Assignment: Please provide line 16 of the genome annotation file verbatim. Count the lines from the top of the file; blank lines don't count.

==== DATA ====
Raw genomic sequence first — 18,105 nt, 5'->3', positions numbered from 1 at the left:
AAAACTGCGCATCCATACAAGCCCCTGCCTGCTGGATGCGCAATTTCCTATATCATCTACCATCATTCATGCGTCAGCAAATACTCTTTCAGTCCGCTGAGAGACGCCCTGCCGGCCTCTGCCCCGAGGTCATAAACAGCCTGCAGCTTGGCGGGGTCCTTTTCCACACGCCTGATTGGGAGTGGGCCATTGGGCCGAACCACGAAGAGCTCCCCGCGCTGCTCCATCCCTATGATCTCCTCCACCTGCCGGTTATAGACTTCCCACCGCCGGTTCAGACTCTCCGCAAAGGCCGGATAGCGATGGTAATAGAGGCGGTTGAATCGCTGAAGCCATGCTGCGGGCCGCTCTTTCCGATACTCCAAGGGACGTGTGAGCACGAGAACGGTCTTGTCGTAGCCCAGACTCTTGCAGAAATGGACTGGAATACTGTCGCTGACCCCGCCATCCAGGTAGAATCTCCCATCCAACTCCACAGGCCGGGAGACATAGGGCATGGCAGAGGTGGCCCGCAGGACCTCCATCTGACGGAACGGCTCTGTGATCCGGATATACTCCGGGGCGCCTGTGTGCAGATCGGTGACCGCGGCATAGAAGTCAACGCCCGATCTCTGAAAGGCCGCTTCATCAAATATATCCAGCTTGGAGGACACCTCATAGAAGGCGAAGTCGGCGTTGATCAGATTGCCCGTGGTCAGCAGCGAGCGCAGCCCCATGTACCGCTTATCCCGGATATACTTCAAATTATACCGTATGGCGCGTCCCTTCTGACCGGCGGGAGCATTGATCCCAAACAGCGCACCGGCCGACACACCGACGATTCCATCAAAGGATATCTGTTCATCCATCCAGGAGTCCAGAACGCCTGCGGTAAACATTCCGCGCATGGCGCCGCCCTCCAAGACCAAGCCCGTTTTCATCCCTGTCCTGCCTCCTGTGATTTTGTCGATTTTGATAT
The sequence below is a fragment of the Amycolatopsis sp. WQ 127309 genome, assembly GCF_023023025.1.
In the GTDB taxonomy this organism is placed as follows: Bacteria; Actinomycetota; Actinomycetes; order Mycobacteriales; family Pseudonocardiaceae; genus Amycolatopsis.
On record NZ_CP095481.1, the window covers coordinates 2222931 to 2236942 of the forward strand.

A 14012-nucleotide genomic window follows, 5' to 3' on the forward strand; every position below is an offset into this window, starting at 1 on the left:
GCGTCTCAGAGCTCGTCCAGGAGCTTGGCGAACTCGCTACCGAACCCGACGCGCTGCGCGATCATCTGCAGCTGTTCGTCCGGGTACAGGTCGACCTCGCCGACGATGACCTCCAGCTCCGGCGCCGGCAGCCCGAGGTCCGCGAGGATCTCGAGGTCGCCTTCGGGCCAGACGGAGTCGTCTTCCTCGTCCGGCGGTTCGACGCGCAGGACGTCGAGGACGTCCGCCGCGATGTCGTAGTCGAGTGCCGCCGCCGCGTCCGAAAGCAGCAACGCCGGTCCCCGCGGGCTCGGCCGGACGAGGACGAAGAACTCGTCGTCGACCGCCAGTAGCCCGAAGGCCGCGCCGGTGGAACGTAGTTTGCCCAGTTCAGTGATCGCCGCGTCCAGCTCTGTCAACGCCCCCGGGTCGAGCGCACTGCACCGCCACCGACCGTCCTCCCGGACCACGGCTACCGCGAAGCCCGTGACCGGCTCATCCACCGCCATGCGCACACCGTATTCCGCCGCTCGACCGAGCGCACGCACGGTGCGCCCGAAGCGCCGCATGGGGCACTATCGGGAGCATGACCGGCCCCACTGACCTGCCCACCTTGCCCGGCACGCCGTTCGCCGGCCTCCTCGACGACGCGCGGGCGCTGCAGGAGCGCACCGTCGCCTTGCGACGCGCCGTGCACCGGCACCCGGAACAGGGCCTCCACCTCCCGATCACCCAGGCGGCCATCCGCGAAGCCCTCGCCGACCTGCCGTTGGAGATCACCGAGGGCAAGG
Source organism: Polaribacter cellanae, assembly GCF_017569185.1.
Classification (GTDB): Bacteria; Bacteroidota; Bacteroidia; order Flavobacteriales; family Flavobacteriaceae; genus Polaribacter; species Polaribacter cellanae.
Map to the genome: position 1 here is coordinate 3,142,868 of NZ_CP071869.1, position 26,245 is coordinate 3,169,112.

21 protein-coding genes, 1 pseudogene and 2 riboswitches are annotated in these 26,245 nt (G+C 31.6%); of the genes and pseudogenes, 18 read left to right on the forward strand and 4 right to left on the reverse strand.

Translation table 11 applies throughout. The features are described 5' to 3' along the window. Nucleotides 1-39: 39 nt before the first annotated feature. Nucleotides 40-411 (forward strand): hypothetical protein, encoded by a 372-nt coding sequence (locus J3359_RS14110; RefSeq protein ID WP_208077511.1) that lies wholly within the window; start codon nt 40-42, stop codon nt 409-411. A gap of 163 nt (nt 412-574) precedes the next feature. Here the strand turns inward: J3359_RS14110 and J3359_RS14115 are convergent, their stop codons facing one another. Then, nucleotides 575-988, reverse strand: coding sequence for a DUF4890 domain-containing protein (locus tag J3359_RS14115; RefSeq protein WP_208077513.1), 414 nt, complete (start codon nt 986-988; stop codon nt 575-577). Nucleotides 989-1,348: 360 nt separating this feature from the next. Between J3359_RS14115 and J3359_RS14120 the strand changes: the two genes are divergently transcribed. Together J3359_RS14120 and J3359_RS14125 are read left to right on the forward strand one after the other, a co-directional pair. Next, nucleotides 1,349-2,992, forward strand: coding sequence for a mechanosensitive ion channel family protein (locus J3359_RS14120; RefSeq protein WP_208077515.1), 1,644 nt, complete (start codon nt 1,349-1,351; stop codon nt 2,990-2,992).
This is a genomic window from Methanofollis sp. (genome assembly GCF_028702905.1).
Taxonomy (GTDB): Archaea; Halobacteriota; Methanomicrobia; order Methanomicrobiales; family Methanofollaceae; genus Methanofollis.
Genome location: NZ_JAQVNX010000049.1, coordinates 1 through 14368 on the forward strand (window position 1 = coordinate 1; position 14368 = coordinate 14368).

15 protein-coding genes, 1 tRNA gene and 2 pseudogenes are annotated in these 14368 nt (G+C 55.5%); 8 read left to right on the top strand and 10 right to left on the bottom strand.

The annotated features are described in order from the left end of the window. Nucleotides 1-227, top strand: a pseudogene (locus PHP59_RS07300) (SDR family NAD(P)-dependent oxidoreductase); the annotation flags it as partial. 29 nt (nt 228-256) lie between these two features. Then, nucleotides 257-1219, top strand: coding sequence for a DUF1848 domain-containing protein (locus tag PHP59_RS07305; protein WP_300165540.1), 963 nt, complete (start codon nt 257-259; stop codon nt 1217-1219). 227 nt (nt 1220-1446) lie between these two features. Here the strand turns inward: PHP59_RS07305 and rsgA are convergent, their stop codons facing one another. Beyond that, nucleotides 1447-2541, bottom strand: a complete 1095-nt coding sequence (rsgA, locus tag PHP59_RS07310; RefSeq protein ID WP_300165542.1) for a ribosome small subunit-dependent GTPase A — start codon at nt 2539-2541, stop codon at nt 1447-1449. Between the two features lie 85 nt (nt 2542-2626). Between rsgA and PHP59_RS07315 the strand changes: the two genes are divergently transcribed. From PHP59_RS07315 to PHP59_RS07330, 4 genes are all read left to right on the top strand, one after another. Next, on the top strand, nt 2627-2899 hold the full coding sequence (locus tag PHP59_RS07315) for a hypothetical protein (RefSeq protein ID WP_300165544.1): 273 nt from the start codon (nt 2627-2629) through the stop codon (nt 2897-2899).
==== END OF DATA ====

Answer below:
15 protein-coding genes, 1 tRNA gene and 2 pseudogenes are annotated in these 14368 nt (G+C 55.5%); 8 read left to right on the top strand and 10 right to left on the bottom strand.